History of Ejura

The people of Ejura were led by Nana Okyere Pipim Bonsie. Nana Pipim and his subjects migrated from Fomena in Adanse and then to Asante Akyem Dwease, before the Asante and Denkyira war and settled at Mampong Akrofoso near Agona Ashanti. Nana Pipim Bonsie and his people settled with the people of Asante Mampong at Akrofoso. Nana Pipim died and his nephew, Nana Boakye succeeded him. Mamponghene and his people moved from Akrofoso and settled at the present day Mampong Ashanti. 
The people of Mampong together with the Bonsie family and entourage moved from Akrofoso further north for greener pastures and peaceful settlement. The people of Ejura journeyed further north of Mampong and pitched camp at the present day Ejura. Nana Boakye and his people met a woman, called Daaponsem, who it was alleged was staying with her brother called Kuruboakuma. Kuruboakuma fled, leaving his sister behind, apparently suspecting a possible attack by new entrants for supremacy over the area.
 Kuruboakuma never returned to Ejura. Daaponsem surrendered and handed over the land and its leadership to Nana Boakye. With the passage of time, Nana Boakye and Daaponsem fell in love, got married and gave birth to 8 children. The eldest son was called Dwamena Akenten. It has since that time been traditionally established that the occupants of the Bonsie and Boakye stool take “Ayete” (marry) from descendants of Daaponsem. 
The popularity of Dwamena Akenten, the prince rose when his name was knitted into Kurufie festival music compositions some of which are sang even today. Nana Bonsie`s Black stool was used to initiate the Ejura stool. After the death of Nana Boakye his black stool was added to the former to create the Bonsie and Boakye stool of Ejura. The third chief in the hierarchy was Nana Oti Amensa, the son of Nana Akuamoa Panin and Maame Anyawoyonko, the niece of Nana Okyere Pipim Bonsie. Nana Akuamoa Panin later became the Mamponghene. It must be stated that Ejura and Mampong were separate and distinct chiefdoms. However, Nana Oti Amensa showed much respect to his father, the Mamponghene, which was natural, a child`s responsibility to the parent but not as a responsibility of the Ejura stool to the Mampong stool.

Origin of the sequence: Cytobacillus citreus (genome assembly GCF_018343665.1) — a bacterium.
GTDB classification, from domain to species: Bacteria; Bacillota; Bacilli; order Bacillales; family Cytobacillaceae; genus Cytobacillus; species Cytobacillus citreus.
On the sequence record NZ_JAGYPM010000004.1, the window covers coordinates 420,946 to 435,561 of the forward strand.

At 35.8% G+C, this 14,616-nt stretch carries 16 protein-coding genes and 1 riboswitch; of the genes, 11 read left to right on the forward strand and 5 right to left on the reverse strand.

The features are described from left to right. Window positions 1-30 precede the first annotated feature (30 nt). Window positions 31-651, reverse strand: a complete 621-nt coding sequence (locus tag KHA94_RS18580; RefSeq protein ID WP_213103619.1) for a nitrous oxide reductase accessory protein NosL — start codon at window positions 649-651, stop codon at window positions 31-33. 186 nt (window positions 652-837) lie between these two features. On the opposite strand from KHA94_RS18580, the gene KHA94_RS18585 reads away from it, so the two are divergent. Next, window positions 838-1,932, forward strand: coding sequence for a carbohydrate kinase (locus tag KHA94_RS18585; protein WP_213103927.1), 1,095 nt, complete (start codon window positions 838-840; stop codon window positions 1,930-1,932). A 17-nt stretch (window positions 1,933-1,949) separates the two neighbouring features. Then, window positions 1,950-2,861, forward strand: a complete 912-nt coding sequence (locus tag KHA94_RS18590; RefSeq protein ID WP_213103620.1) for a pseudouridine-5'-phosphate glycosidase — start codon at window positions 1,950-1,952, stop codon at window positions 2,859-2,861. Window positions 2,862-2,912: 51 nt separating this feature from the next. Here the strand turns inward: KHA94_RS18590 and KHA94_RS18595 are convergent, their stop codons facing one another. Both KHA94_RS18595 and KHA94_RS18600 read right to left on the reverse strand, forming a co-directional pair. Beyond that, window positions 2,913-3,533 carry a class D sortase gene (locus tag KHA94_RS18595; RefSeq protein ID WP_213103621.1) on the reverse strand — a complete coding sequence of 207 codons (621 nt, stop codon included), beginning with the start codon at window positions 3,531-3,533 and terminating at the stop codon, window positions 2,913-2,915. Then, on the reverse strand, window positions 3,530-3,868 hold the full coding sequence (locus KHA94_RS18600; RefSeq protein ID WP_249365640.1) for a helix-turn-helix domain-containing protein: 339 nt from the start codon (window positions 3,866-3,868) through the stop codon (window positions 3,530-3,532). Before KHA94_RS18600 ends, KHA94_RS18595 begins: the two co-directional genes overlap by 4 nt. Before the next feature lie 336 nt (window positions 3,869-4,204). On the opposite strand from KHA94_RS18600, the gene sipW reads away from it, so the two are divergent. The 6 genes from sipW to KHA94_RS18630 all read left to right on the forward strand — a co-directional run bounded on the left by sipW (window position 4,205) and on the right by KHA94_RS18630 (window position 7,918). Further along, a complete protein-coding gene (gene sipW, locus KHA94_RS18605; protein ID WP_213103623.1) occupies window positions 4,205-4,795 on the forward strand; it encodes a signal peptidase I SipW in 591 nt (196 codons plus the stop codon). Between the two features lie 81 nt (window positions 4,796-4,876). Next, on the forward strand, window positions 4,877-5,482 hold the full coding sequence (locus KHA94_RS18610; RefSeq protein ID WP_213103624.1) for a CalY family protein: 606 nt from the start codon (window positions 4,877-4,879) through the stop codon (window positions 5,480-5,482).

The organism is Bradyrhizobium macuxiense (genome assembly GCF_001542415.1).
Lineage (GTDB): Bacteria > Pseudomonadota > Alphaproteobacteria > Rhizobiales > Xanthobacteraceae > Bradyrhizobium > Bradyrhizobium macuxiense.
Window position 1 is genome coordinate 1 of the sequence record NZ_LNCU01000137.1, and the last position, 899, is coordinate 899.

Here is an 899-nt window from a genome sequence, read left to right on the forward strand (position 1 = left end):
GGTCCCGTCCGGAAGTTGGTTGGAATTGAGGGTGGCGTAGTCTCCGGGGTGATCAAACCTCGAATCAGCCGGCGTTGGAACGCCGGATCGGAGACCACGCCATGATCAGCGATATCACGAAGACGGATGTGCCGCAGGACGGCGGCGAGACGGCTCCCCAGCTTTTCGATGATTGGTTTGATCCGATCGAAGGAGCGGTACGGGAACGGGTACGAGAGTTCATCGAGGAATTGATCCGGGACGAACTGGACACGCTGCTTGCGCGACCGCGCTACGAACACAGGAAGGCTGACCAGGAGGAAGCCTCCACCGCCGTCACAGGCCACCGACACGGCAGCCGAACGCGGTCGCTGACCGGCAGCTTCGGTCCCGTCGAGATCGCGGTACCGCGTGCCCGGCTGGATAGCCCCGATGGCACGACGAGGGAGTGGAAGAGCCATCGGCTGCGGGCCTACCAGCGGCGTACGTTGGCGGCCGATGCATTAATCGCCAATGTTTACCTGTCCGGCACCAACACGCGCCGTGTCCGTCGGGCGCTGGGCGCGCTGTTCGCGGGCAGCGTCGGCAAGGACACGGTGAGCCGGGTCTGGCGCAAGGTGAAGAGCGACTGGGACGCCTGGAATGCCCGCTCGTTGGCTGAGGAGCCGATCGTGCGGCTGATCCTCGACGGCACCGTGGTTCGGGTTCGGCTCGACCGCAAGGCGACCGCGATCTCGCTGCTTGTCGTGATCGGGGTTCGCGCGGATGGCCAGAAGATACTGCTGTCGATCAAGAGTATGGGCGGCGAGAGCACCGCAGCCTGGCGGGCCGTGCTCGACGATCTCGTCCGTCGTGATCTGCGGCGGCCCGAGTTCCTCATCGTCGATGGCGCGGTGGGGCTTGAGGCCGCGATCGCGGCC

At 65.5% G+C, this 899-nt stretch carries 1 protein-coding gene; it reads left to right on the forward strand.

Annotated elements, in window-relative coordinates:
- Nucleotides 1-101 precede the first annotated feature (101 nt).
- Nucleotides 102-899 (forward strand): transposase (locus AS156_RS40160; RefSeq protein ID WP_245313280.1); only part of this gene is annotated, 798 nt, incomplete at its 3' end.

Ejura was politically independent and the chief was traditionally called “Obirempon”. The “Obirempon” and his elders managed the judicial, administrative, financial and traditional affairs of Ejura Traditional area.
 Ejura became part of the Mampong division during the formation of the Asante confederacy. Mampong division then consisted of five “Abirempon”. These were Ejura, Jamase, Effiduase, Apaa, and Beposo. 
With the confederacy, Ejura became the Adonten wing of the division.The Bonsie and Boakye stool of Ejura has been occupied by eighteen chiefs and ten queen   mothers. The immediate past  chief, Nana Kwaku Sarfo II, first ascended the throne as the 15th occupant in 1947. He was uncustomarily destooled in 1958 but reinstated in 1977. 
The eighteenth and current chief of Ejura is Barima Osei Hwedie II who works at the presidency as the chief protocol director to the Vice President of the Republic of Ghana. Below is the chronological schedule:
  1. Nana Okyere Pipim Bonsie

  2. Nana Boakye

  3. Nana Oti Amensa

  4. Nana Duah Abodie

  5. Nana Osei Hwedie

  6. Nana Owusu Bekoe

  7. Nana Apan Panin

  8. Nana Apan Kuma

  9. Nana Owusu Korkor

  10. Nana Osei Asumadu

  11. Nana Yaw Pampani

  12. Nana Yaw Sarfo

  13. Nana Kwadwo Brenya

  14. Nana Kwadwo Boakye

  15. Nana Kwaku Sarfo 1947 (Destooled, 1958)

  16. Nana Oti Boakye (Abdicated, 1963)

  17. Nana Bonsie Twum Pepra (1963-1977)

  18. Nana Kwaku Sarfo II (Reinstated, 1977-2015)

  19. Barima Osei Hwedie II 2015 till date

Queen Mothers

  1. Nana Boahwenie
  2. Nana Anyawoyonko
  3. Nana Amoanimaa Sabrawuo
  4. Nana Ataa Akyamma
  5. Nana Ataa Amobi
  6. Nana Ama Tiwaa
  7. Nana Ataa Pokuaa (Abdicated)
  8. Nana Akosua Akyeama
  9. Nana Ataa Pokuaa (Reinstated)
  10. Nana Akua Tiwaa II

 

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